Sticks and stones may break your bones, but words can change your brain.
According to Andrew Newberg, M.D. and Mark Robert Waldman, words can literally change your brain.
In their book, Words Can Change Your Brain, they write: “a single word has the power to influence the expression of genes that regulate physical and emotional stress.”
Positive words, such as “peace” and “love,” can alter the expression of genes, strengthening areas in our frontal lobes and promoting the brain’s cognitive functioning. They propel the motivational centers of the brain into action, according to the authors, and build resiliency.
Conversely, hostile language can disrupt specific genes that play a key part in the production of neurochemicals that protect us from stress. Humans are hardwired to worry — part of our primal brains protecting us from threats to our survival — so our thoughts naturally go here first.
However, a single negative word can increase the activity in our amygdala (the fear center of the brain). This releases dozens of stress-producing hormones and neurotransmitters, which in turn interrupts our brains’ functioning. (This is especially with regard to logic, reason, and language.) “Angry words send alarm messages through the brain, and they partially shut down the logic-and-reasoning centers located in the frontal lobes,” write Newberg and Waldman.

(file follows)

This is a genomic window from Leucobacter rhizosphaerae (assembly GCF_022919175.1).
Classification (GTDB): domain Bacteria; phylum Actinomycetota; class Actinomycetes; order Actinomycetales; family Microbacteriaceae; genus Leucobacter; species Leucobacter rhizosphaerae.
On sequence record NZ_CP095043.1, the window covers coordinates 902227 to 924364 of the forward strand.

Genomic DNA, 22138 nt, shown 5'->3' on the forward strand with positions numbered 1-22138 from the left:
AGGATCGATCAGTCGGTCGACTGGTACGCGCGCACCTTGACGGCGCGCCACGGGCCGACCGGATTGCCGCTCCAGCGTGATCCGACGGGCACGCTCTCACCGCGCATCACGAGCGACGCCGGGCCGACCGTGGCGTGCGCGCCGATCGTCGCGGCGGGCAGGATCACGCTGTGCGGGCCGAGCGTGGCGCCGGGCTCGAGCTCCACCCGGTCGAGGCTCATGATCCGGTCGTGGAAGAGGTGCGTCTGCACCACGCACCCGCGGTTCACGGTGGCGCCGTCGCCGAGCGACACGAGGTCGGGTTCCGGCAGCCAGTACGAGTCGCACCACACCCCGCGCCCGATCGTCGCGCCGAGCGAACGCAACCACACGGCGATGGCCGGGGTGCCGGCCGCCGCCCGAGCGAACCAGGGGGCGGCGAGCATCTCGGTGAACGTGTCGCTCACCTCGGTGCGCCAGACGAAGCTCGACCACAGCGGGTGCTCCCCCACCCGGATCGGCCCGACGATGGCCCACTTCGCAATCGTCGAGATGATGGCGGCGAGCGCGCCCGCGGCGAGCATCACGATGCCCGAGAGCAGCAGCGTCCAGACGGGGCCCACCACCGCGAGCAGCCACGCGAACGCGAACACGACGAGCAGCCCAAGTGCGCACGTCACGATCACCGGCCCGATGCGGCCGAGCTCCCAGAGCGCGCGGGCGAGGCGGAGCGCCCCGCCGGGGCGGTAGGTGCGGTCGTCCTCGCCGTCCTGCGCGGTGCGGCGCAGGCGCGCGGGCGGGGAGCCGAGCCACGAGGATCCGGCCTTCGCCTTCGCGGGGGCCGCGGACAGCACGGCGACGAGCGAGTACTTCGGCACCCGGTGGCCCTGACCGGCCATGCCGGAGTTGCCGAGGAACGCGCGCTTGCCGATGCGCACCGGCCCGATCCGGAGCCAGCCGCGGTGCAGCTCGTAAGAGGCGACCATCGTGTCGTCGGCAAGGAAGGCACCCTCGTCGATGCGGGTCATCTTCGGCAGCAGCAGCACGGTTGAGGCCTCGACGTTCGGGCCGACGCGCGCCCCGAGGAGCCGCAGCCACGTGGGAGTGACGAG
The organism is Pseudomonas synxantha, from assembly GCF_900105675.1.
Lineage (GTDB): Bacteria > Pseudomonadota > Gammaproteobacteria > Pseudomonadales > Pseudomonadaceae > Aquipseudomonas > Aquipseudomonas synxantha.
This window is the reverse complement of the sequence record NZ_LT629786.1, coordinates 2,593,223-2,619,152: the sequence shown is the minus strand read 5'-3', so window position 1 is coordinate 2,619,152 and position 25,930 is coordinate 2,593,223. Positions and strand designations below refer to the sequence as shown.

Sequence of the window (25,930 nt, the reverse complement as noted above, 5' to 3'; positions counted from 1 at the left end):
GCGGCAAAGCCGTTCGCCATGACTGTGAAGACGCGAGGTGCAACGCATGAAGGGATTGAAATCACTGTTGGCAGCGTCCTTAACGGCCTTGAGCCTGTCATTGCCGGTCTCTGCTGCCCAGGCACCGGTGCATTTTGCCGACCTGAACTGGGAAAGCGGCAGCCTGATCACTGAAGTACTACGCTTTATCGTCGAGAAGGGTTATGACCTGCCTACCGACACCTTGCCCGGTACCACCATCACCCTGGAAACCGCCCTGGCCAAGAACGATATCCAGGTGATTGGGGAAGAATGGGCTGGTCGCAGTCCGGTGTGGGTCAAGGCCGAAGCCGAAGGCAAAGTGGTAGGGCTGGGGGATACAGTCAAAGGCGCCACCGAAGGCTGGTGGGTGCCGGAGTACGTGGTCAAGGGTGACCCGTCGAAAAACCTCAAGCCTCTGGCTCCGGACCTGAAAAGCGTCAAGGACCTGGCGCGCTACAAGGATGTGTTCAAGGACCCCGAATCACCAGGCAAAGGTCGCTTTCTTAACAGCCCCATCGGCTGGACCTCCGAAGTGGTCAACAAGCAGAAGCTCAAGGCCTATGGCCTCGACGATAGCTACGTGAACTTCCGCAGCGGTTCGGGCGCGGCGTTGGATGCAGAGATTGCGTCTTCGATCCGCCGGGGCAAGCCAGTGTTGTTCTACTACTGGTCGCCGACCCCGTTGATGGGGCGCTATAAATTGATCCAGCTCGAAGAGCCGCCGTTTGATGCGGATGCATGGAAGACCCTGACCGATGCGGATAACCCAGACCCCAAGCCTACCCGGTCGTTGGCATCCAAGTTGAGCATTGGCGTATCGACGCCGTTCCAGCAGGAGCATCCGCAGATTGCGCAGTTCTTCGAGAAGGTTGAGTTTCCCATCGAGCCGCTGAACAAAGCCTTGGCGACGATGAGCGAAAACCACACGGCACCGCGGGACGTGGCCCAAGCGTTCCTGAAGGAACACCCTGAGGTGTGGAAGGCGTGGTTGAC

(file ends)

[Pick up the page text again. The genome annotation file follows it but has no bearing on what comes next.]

According to the authors, using the right words can transform our reality:
By holding a positive and optimistic [word] in your mind, you stimulate frontal lobe activity. This area includes specific language centers that connect directly to the motor cortex responsible for moving you into action.
And as our research has shown, the longer you concentrate on positive words, the more you begin to affect other areas of the brain. Functions in the parietal lobe start to change, which changes your perception of yourself and the people you interact with.
A positive view of yourself will bias you toward seeing the good in others, whereas a negative self-image will include you toward suspicion and doubt. Over time the structure of your thalamus will also change in response to your conscious words, thoughts, and feelings, and we believe that the thalamic changes affect the way in which you perceive reality.
The authors’ book doesn’t just dive deep into the research, however. They also offer practical tips and tricks that you can put to use in everyday life. Things like a little secret that will change “your facial expression in ways that will inspire trust in others. You can change the rate of your speech to influence how the other person feels, and you’ll be able to use your body language to convey more meaning than words can ever capture.”
They suggest that by just practicing these strategies for a few minutes a day can result in your thinking more clearly, enhancing your creativity, and being able to converse with others more authentically.
Sounds like interesting stuff, and the fact that it’s all based on scientific research, including brain-scan studies, brings hope that we can all change for the better — if we just put our minds to it!